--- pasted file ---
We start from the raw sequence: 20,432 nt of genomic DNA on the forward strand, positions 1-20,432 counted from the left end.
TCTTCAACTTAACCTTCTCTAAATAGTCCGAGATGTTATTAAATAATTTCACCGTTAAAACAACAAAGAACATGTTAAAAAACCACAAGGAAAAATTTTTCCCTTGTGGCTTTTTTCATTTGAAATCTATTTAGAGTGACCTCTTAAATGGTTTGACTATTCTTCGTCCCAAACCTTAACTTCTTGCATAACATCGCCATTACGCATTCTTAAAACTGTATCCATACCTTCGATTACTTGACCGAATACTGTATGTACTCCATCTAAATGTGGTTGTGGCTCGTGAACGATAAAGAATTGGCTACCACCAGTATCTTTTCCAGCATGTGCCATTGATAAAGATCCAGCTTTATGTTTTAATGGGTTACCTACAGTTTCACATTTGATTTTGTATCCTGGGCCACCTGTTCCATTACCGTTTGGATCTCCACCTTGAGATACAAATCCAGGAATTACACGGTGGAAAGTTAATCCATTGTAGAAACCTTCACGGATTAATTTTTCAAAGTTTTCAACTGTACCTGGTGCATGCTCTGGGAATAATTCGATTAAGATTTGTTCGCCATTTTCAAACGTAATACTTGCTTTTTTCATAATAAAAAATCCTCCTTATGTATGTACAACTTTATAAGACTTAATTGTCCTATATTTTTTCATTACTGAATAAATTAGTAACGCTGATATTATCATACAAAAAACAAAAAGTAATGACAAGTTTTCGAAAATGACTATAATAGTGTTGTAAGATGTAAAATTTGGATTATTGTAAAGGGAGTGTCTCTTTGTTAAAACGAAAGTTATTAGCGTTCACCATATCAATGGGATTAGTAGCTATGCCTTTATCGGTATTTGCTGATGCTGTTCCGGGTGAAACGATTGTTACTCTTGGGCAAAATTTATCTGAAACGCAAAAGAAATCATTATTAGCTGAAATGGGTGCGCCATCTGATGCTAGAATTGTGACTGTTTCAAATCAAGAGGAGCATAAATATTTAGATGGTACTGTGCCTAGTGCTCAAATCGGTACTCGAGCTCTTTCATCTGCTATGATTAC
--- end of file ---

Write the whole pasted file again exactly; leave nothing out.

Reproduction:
We start from the raw sequence: 20,432 nt of genomic DNA on the forward strand, positions 1-20,432 counted from the left end.
TCTTCAACTTAACCTTCTCTAAATAGTCCGAGATGTTATTAAATAATTTCACCGTTAAAACAACAAAGAACATGTTAAAAAACCACAAGGAAAAATTTTTCCCTTGTGGCTTTTTTCATTTGAAATCTATTTAGAGTGACCTCTTAAATGGTTTGACTATTCTTCGTCCCAAACCTTAACTTCTTGCATAACATCGCCATTACGCATTCTTAAAACTGTATCCATACCTTCGATTACTTGACCGAATACTGTATGTACTCCATCTAAATGTGGTTGTGGCTCGTGAACGATAAAGAATTGGCTACCACCAGTATCTTTTCCAGCATGTGCCATTGATAAAGATCCAGCTTTATGTTTTAATGGGTTACCTACAGTTTCACATTTGATTTTGTATCCTGGGCCACCTGTTCCATTACCGTTTGGATCTCCACCTTGAGATACAAATCCAGGAATTACACGGTGGAAAGTTAATCCATTGTAGAAACCTTCACGGATTAATTTTTCAAAGTTTTCAACTGTACCTGGTGCATGCTCTGGGAATAATTCGATTAAGATTTGTTCGCCATTTTCAAACGTAATACTTGCTTTTTTCATAATAAAAAATCCTCCTTATGTATGTACAACTTTATAAGACTTAATTGTCCTATATTTTTTCATTACTGAATAAATTAGTAACGCTGATATTATCATACAAAAAACAAAAAGTAATGACAAGTTTTCGAAAATGACTATAATAGTGTTGTAAGATGTAAAATTTGGATTATTGTAAAGGGAGTGTCTCTTTGTTAAAACGAAAGTTATTAGCGTTCACCATATCAATGGGATTAGTAGCTATGCCTTTATCGGTATTTGCTGATGCTGTTCCGGGTGAAACGATTGTTACTCTTGGGCAAAATTTATCTGAAACGCAAAAGAAATCATTATTAGCTGAAATGGGTGCGCCATCTGATGCTAGAATTGTGACTGTTTCAAATCAAGAGGAGCATAAATATTTAGATGGTACTGTGCCTAGTGCTCAAATCGGTACTCGAGCTCTTTCATCTGCTATGATTAC